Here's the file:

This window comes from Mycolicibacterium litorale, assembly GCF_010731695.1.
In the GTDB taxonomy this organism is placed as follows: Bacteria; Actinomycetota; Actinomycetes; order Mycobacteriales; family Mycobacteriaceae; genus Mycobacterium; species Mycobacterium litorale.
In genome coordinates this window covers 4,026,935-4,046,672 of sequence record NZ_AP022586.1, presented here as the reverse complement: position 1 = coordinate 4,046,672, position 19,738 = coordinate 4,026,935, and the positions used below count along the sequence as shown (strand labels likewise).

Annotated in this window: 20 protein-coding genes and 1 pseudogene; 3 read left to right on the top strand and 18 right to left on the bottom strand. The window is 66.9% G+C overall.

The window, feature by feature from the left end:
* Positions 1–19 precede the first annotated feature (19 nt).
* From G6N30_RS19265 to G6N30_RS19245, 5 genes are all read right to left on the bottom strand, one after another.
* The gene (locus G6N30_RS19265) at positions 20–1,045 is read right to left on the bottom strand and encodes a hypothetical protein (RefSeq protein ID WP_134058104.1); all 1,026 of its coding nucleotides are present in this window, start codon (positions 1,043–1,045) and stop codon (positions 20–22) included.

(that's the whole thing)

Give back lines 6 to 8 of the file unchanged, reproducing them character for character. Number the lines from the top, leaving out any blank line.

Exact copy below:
* Positions 1–19 precede the first annotated feature (19 nt).
* From G6N30_RS19265 to G6N30_RS19245, 5 genes are all read right to left on the bottom strand, one after another.
* The gene (locus G6N30_RS19265) at positions 20–1,045 is read right to left on the bottom strand and encodes a hypothetical protein (RefSeq protein ID WP_134058104.1); all 1,026 of its coding nucleotides are present in this window, start codon (positions 1,043–1,045) and stop codon (positions 20–22) included.